Curious employees. Competition to get and keep jobs favors those who are curious about new knowledge and opportunities. "
"'Curious employees are more likely to ask why something is done in a particular way, challenge the status quo, and connect ideas and technologies that hadn’t been connected before,'"
"successful companies anticipate and start developing new products before mainstream consumer demand exists"
"established companies are so entrenched in traditional methods {like govt regs to control those startups} and driven by mainstream markets, it is often startups that succeed and pioneer new products"
"Overall, the market is fundamentally dynamic, and its future depends on the individual choices of millions of people."
"In more controlled economies, featuring larger governments, curiosity is not a prime virtue. "
http:/www.american.com/archive/2011/january/curiosity-thrilled-the-cat
ryggesogn2
1 / 5 (3) Jan 23, 2011
I'm not sure if businesses who off-shore will find employees who are curious and willing to question status-quo.
Curious employers and employees still exist in the USA, but as the govt expands and imposes regulations, the reward for curiosity and questioning is diminished.

This lack of curiosity infects the science world as we see on this site every day.

There is an infamous line in the moving 'Knowing'. A list of numbers predicts the location and death count for future disasters, including a planet killing solar flare. A scientist states that the scientist in him should have nothing to do with such a paper. Arrogance does breed contempt, I guess.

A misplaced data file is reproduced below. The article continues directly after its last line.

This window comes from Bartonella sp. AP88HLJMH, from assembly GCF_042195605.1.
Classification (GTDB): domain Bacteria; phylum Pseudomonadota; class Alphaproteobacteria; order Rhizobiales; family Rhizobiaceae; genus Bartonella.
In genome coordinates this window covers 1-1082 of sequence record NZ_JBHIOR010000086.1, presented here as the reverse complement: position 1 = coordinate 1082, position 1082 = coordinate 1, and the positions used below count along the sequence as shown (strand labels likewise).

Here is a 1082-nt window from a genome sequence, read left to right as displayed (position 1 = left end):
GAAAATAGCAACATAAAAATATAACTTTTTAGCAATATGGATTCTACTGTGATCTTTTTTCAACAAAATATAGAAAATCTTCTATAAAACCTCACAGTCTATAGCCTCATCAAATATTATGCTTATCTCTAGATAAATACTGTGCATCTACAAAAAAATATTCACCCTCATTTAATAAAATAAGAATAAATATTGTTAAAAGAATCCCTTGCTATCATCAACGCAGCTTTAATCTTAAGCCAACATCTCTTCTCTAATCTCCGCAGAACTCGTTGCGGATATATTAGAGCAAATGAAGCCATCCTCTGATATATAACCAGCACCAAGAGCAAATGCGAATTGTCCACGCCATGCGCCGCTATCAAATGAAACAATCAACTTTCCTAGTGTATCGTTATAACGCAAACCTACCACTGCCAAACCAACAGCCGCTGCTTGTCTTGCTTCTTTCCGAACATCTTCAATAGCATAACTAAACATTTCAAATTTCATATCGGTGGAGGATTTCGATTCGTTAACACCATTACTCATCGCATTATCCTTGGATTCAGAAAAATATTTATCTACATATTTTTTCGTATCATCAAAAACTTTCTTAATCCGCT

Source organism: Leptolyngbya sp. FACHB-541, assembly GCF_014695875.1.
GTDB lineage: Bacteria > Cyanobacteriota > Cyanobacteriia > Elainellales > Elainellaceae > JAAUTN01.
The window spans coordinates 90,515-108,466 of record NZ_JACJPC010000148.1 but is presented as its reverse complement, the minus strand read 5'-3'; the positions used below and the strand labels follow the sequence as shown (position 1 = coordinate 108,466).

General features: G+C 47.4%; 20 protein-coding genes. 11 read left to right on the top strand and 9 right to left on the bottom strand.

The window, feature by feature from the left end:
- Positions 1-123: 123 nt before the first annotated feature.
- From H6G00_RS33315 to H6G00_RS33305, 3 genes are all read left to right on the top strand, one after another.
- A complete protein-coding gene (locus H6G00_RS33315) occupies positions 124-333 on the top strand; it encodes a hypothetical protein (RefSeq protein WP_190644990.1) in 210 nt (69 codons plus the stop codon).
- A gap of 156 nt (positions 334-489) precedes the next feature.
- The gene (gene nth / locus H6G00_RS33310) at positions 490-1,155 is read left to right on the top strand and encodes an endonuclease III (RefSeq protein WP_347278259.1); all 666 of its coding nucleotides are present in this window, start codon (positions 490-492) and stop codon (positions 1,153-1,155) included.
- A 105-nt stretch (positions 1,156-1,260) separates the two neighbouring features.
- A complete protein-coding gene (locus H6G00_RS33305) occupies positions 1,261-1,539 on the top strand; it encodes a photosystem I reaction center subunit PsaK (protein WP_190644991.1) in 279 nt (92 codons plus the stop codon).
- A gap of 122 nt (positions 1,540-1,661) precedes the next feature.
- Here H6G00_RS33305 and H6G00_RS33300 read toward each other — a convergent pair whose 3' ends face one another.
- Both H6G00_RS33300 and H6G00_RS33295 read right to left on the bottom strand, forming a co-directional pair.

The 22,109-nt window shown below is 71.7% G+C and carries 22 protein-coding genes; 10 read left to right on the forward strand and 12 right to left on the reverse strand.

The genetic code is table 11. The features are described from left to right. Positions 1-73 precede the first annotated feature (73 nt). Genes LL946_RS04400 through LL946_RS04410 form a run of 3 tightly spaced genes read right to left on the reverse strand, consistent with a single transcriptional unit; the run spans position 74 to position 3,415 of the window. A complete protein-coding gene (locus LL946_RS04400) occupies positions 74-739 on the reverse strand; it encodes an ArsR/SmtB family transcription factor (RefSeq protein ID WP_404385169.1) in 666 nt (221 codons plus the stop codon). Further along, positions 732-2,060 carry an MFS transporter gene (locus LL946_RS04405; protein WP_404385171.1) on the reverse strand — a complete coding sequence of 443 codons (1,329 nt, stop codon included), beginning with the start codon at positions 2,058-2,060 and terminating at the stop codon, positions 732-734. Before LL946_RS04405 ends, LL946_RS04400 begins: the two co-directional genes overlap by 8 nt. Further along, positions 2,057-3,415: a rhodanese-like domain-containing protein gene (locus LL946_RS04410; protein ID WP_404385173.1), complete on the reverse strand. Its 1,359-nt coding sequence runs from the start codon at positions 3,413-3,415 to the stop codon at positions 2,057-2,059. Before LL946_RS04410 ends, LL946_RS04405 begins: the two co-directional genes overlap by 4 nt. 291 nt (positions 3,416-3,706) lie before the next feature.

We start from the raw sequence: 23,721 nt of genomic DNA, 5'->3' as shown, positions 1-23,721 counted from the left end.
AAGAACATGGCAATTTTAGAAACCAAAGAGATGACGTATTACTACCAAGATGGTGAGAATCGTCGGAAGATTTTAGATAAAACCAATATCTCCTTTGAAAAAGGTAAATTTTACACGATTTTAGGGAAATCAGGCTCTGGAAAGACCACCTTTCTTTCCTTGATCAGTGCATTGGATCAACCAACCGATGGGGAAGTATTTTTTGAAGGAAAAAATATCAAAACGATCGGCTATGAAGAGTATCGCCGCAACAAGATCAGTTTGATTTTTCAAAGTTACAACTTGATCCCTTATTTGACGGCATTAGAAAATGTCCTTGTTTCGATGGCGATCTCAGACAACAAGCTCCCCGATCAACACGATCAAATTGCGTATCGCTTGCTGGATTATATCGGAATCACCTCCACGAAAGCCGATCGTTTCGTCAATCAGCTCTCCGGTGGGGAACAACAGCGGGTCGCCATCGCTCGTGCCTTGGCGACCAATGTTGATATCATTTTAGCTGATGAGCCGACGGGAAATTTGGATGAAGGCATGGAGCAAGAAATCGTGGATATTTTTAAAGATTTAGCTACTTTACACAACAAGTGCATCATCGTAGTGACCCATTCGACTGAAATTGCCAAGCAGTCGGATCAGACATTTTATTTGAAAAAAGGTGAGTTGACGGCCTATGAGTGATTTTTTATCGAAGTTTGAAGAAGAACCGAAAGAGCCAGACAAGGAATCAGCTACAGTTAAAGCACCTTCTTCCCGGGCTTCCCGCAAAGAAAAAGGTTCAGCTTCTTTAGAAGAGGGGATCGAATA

Caliban
3 / 5 (2) Jan 24, 2011
I'm not sure if businesses who off-shore will find employees who are curious and willing to question status-quo.
Curious employers and employees still exist in the USA, but as the govt expands and imposes regulations, the reward for curiosity and questioning is diminished.

This lack of curiosity infects the science world as we see on this site every day.

There is an infamous line in the moving 'Knowing'. A list of numbers predicts the location and death count for future disasters, including a planet killing solar flare. A scientist states that the scientist in him should have nothing to do with such a paper. Arrogance does breed contempt, I guess.


mangynowrintintin,

You certainly are a "curious" employee. Where's your startup? Were you short of skill, or did the big, bad government overregulate you?